Voice Communication over the Internet


Voice over Internet Protocol (VoIP) technology is increasingly popular. It allows consumers to make phone calls over an internet connection. VoIP has fewer consumer protections than traditional landline phone service. This is because states are barred from regulating some types of VoIP. 

There are two types of VoIP. Fixed VoIP is interconnected to the landline network and allows users to call or be called by anyone with a telephone number, including local, long-distance, mobile, and international numbers. Nonfixed, or nomadic, VoIP enables users to call other people anywhere in the world without charge as long as the recipients are also using the same service or application. This distinction is important because states are barred from regulating nonfixed VoIP. 

Fixed VoIP is subject to state jurisdiction. Some states have, among other actions, required fixed VoIP providers to contribute to state universal service funds, file annual reports with state regulators, and develop a customer complaint process. In contrast, other states have enacted laws that exempt all types of VoIP service from state jurisdiction.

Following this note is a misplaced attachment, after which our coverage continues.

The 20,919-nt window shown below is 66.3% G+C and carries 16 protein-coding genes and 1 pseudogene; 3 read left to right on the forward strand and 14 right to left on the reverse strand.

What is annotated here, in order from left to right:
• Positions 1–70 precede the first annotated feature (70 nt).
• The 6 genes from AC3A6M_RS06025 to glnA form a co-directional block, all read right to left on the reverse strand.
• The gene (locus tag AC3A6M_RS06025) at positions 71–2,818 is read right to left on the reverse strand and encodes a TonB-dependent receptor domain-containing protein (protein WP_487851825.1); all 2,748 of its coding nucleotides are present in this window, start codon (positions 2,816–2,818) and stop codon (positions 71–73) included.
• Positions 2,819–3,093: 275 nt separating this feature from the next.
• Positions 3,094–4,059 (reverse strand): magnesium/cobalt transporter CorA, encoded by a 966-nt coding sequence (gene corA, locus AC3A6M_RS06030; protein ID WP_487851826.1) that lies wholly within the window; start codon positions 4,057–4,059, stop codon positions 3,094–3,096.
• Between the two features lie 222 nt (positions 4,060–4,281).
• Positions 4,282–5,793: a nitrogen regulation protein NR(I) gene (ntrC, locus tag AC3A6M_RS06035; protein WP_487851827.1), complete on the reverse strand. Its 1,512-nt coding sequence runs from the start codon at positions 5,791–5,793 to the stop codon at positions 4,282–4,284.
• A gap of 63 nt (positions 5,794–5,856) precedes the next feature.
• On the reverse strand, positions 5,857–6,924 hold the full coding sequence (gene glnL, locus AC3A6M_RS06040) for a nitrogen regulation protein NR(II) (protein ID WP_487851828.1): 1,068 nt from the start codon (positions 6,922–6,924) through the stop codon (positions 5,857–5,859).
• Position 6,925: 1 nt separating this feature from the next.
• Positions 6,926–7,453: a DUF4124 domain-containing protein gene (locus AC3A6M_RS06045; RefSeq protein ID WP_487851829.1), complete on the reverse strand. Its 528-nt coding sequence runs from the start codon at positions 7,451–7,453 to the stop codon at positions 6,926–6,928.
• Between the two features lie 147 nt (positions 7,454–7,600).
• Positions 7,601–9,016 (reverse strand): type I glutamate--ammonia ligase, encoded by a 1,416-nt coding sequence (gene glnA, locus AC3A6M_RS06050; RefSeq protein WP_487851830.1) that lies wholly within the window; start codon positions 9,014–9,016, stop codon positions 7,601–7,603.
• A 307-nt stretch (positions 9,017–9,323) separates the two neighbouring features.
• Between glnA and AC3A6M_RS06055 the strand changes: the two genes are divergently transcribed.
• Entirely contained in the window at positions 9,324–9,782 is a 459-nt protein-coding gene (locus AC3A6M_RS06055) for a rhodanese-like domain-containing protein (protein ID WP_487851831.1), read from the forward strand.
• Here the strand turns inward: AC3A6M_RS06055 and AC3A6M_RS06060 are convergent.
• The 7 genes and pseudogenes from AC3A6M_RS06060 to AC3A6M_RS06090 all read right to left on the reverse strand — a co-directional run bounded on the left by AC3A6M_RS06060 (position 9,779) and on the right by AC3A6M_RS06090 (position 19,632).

Voice over Internet Protocol (VoIP)

Policymakers should ensure that all consumers have access to high-quality voice telecommunications services. The service should be affordable and reliable. It should also include consumer protections. These standards should apply whether consumers have a traditional landline, subscribe to a VoIP service, or use another alternative. 

Among other goals, policymakers should: 

  • ensure that all VoIP service includes Enhanced 911 capability (see also Enhanced 911 Service section of this chapter), 
  • maintain states’ authority to adopt service-quality and other consumer protections for VoIP and further strengthen minimum federal requirements for VoIP providers, 
  • require VoIP providers to pay into federal and state universal service funds and allow them to receive eligible carrier status if qualified, 
  • require VoIP providers to comply with federal and state consumer protection and disclosure regulations that are at least the same as or comparable to those for other telecommunications providers (see this chapter’s section on Consumer Protections, Service Quality, and Reliability), and 
  • require VoIP providers to provide full up-front disclosures regarding the limitations of VoIP service.